Posted January 21, 2013 9:47 am by with 4 comments

Tweet about this on TwitterShare on LinkedInShare on Google+Share on FacebookBuffer this page

Not sure what to make of this.

On one hand it sounds like a problem when a study by Adobe shows that online 2% of website traffic for the past holiday season can be attributed to social media.

On the other hand, that doesn’t mean that social isn’t influencing purchasers by any stretch of the imagination. Here are the numbers.


Social’s impact is measurable but there is still a bit of the soft measurement of impact and influence that doesn’t really come out in analytics just yet. This kind of research will give plenty of ammo to the ‘anti-social’ crowd but that’s only if they look at the surface.

What are your impressions of this kind of finding? Does it ring true? Is it misleading? Is it just part of the story?

  • I respect Adobe and I’m sure the study is probably correct, but I have a few concerns with the interpretation of it. I’ll elaborate:

    — Social media is NOT a transactional environment. How many sales did billboards or TV ads generate? The same statement could be said for other mediums. Social media enables brands to position themselves in front of their audience, allow people to opt-in to their messages and when the time is right, engage with a brand.

    — Many social media and referral sources are obscured from e-commerce sites due to SSL. Unless there is hard-coding or sophisticated cookie tracking, many merchants will lose this visibility into their marketing and e-commerce analytics.

    — This data isn’t actionable (prima-facie). What is the lesson here? Is it to do social more or less? Is it to kick up traditional media? I would almost say that the data is impeachable and making a strong conclusion is not yet possible. More research is needed.

    Thanks for sharing this. I’d love to hear what others make of this report.

  • Jeff C

    FINALLY. Someone blows the horn on this BS about Social and Purchasing. Yes, it be used as just one of many components of a product or brand marketing scheme, but it doesn’t take a genius to figure out it really doesn’t drive sales. Think about it. What to people go to Facebook for for 99+% of the time? To interact with their friends and family. Not to shop. Not to do research. This was gravely apparent when we tried facebook advertising and the conversion rate was next to nil compared to most any other advertising platform. The grandfather looking at photos of his new grandchildren isn’t interested in the latest golf clubs because he has golf as one of the interests in his facebook profile. Anyone pushing the whole “social thing” is typically a com[any that provides social marketing services to other companies. Ask them for a study that has actual verifiable ROI analytics instead of empirical guesswork that essentially is promotion of using their own service. They’ll be hard pressed to find anything. Just Google “Facebook Advertising ROI” or “Facebook Marketing ROI” and you’ll find a wasteland lacking anything concrete. Many companies “bought in” to the whole “social media” thing just because it was hyped as the “new marketing channel.” What a crock.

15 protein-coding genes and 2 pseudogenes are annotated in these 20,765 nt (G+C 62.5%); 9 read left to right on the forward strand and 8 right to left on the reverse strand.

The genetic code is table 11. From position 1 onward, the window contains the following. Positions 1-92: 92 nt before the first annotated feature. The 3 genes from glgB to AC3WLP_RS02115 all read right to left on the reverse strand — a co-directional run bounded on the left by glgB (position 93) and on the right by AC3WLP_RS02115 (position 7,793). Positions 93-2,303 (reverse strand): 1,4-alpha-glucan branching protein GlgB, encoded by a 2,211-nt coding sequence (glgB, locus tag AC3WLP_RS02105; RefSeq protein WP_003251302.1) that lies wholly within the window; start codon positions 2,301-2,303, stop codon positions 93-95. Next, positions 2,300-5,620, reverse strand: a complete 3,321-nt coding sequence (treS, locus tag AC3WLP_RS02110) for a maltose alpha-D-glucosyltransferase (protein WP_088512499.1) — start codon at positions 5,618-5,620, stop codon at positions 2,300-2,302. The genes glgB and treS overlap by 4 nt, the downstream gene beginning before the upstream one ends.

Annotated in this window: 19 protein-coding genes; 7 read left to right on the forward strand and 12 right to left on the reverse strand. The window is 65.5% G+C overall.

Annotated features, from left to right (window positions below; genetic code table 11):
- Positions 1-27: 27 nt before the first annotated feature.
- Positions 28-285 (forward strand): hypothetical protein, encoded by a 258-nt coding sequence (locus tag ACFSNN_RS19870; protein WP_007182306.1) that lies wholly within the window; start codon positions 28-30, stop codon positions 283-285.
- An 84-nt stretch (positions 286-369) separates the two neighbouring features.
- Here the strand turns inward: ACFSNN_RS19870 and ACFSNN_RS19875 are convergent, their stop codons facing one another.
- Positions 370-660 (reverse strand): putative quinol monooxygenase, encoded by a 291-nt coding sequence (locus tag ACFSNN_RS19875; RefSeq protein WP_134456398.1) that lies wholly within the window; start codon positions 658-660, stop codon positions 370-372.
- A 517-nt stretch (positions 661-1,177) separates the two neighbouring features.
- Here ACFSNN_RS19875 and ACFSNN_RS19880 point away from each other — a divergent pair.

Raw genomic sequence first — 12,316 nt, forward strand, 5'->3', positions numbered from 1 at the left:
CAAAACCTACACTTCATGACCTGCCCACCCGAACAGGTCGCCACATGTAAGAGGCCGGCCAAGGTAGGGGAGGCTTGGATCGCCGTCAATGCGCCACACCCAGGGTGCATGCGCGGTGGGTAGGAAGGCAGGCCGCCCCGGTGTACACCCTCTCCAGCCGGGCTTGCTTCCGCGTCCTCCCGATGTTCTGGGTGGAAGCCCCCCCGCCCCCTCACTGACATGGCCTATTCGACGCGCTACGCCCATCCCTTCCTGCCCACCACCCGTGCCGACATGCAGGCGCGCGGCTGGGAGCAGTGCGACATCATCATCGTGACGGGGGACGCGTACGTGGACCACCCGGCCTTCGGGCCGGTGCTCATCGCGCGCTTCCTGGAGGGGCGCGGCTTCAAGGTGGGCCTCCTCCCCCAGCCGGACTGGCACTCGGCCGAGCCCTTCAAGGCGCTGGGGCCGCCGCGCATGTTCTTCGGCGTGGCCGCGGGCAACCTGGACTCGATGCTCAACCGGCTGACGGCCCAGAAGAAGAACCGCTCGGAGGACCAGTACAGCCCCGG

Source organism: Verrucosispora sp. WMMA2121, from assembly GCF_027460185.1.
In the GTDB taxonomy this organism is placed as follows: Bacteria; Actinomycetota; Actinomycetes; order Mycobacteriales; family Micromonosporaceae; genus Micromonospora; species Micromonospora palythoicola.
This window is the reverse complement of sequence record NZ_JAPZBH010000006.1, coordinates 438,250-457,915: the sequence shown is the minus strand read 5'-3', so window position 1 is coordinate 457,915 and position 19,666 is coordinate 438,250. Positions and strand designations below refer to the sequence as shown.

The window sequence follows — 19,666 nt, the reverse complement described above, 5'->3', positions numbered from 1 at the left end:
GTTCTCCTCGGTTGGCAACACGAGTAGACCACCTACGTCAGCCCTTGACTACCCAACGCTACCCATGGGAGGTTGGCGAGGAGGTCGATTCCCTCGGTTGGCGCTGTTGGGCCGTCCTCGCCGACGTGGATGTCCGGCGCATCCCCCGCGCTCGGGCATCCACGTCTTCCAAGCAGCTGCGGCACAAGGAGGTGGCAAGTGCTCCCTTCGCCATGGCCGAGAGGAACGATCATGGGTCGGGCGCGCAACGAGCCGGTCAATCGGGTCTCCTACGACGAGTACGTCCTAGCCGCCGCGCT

• All good points here..facebook is a relational space…products such as Facebook offers and gifts offer some rays of sunshine in terms of direct sales as well as what they are calling native ads – that said social can’t be overlooked – search figures highly right? well what does the Google algorithm scores and indexes now? – yup you got it social share – that means that organic search is driven by social media to a larger degree now – that means, if search is important to traffic then a social media search strategy would be imperative especially…lets not also discount the impact of product reviews and ratings..(that’s social) in the purchasing funnel and of course learning from customers derived from social intelligence….

  • Great share Frank. I’ve been watching this along with IBM’s recent data and scratching my head. That’s because we’ve found social to be reliable for driving retail sales, both online and in-store. But to be fair, we’re not looking at what happens in Facebook and other network environments alone. Social is much more than just that–one should also consider how it can be put to work as an amplifier of brand offers delivered in content geared for driving consideration and purchases. When the right content, offer and social utilities (opt-in/shares) are merged, it’s far more likely that social will spread the word to like-minded consumers and a lift in sales will be directly attributable to its use. A simple example of this is “Buy with a Facebook friend to unlock an exclusive discount”. The approach makes social’s impact on sales eminently measurable – and gives brands invaluable insight to what social dynamics (and which consumers) will influence greater sales of its products. In this context, the numbers we’re seeing are absolutely understated.